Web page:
Wednesday’s newspapers heavily dedicated their front pages to a parliamentary vote in Turkey, where it was decided not to send ex-ministers to trial over alleged graft charges.
In December 2013, a graft scandal targeted sons of Turkish officials and businessmen, including four ministers at the time, but charges were later dropped in 2014.
The vote was held separately for former Urbanization Minister Erdogan Bayraktar, former EU Minister Egemen Bagis, former Interior Minister Muammer Guler and former Economy Minister Zafer Caglayan at Turkey’s Grand National Assembly in Ankara Tuesday night.
The three officials had resigned after the anti-graft probe, while Bagis was later replaced in a cabinet reshuffle.
MILLIYET ran with the headline, “They said no,” a reference to the parliamentary decision not to send the ex-ministers to trial over alleged graft charges.
The front page of VATAN said “And the curtain has been drawn,” adding that since the opposition was not able to get the necessary 276 votes, the judicial process is over.
HURRIYET said that in the vote for Caglayan, 242 parliament members voted in favor and 264 voted against sending the former minister to court.
In the vote for Bagis, 517 deputies participated, out of which 245 voted in favor, while 255 voted against sending the former minister to court.
In the vote for Guler, 513 deputies participated, out of which 241 voted in favor, while 258 voted against sending him to court.
Turkish dailies also focused on a police operation across four Turkish provinces on Tuesday over alleged illegal wiretapping as part of the "parallel state" operations.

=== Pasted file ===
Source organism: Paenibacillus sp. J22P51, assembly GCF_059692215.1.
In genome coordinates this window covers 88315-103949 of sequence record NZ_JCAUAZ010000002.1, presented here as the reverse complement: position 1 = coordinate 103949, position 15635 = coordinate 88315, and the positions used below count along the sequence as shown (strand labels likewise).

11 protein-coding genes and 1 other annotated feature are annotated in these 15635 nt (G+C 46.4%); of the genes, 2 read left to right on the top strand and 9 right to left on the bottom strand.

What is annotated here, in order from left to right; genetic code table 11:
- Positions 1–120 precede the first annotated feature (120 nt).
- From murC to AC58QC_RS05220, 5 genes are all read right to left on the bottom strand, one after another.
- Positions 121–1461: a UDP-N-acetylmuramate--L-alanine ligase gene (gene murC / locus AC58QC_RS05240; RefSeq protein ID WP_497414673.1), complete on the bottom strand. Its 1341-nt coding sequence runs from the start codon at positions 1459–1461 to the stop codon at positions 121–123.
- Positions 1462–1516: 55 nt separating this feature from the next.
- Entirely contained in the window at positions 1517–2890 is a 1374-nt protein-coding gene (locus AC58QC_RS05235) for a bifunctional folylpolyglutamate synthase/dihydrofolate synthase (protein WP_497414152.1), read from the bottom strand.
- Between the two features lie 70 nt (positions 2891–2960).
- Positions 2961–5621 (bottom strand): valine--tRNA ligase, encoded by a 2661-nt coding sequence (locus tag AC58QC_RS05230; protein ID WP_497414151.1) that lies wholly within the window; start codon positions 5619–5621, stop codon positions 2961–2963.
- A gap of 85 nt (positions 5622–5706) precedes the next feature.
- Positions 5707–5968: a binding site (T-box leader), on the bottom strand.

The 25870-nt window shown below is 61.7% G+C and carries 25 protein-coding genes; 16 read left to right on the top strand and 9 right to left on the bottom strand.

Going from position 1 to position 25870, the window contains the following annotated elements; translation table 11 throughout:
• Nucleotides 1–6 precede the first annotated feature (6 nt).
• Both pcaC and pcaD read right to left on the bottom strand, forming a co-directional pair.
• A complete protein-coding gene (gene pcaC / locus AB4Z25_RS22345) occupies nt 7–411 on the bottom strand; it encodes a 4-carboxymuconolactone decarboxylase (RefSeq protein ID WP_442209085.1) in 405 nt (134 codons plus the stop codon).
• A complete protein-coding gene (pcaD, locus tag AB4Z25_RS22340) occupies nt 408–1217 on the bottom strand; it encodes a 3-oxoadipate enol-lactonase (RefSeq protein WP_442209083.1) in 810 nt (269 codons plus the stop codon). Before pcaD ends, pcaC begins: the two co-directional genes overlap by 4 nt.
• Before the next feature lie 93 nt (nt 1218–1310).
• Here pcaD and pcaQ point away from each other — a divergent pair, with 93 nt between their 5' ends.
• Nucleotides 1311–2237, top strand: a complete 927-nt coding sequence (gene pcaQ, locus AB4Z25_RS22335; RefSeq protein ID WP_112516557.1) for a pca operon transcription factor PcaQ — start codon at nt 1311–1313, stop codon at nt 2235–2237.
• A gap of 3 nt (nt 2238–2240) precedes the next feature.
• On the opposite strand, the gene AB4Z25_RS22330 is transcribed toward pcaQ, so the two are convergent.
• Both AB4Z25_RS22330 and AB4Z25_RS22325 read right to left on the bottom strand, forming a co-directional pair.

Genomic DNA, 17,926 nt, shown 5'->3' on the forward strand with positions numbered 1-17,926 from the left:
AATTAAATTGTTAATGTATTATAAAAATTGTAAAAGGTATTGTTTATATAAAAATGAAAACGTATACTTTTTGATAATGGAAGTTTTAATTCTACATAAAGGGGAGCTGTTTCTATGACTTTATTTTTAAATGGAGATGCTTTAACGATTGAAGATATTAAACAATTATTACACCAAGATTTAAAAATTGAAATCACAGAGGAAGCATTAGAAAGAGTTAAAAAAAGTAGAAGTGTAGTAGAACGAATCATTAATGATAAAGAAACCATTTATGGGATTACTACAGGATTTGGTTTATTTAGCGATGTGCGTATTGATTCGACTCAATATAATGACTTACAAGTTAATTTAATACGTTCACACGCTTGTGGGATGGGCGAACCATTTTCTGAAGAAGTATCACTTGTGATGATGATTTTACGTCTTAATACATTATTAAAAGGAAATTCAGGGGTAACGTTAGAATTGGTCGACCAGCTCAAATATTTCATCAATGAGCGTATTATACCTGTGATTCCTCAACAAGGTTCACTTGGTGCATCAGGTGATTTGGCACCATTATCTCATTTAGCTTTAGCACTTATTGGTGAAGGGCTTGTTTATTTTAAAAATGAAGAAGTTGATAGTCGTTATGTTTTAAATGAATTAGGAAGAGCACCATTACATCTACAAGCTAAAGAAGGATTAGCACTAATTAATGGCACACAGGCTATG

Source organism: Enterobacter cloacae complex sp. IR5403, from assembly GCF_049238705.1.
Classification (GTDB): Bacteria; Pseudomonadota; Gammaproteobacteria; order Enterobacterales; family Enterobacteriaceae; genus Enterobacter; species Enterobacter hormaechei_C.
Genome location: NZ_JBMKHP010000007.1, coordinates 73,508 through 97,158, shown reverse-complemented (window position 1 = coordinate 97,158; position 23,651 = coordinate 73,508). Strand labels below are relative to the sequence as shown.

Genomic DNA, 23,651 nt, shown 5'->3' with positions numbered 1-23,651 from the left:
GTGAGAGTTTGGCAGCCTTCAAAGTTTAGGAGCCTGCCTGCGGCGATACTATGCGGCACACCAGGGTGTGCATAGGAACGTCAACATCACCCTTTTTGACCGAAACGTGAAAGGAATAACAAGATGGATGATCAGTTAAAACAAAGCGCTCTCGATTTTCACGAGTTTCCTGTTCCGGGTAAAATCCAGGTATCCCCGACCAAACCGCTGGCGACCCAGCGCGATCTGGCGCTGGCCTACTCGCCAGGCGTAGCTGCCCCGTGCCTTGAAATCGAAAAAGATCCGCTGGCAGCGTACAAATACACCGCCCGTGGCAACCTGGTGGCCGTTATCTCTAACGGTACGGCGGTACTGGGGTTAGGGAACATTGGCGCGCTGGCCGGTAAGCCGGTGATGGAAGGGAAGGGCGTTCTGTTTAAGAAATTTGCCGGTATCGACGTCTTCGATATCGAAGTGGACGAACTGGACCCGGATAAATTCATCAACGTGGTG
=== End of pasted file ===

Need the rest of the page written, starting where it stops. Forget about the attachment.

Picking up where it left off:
Officials say encrypted phones belonging to senior Turkish leaders had been compromised.
Those affected include President Recep Tayyip Erdogan, Prime Minister Ahmet Davutoglu, Turkey's Supreme Court head Hasim Kilic, Chief of the General Staff Necdet Ozel and deputy PMs Bulent Arinc and Ali Babacan.
YENI SAFAK said “Operation in the headquarters,” since those held are from the country's Telecommunications Directorate and the Scientific and Technological Research Council of Turkey.
MILLIYET said “TIB’s secrets uncovered.” The daily said that 24 people have been detained during the operation, adding that police analyzed 40,000 records that were seized at the TIB headquarters.
Turkish dailies also focused on remarks by Prime Minister Ahmet Davutoglu on Turkey-Armenian relations.
The front page of Wednesday’s MILLIYET quoted Davutoglu: “Historical call for Armenia.”
The newspaper said that Davutoglu issued a message to mark the 8th death anniversary of prominent Turkish-Armenian journalist, Hrant Dink, who was assassinated in broad daylight in front of his office in Istanbul on Jan. 19, 2007.
According to the newspaper, he invited the “Armenian friends” to visit Turkey more often.
HABERTURK also said that Davutoglu described Dink as an "Anatolian intellectual."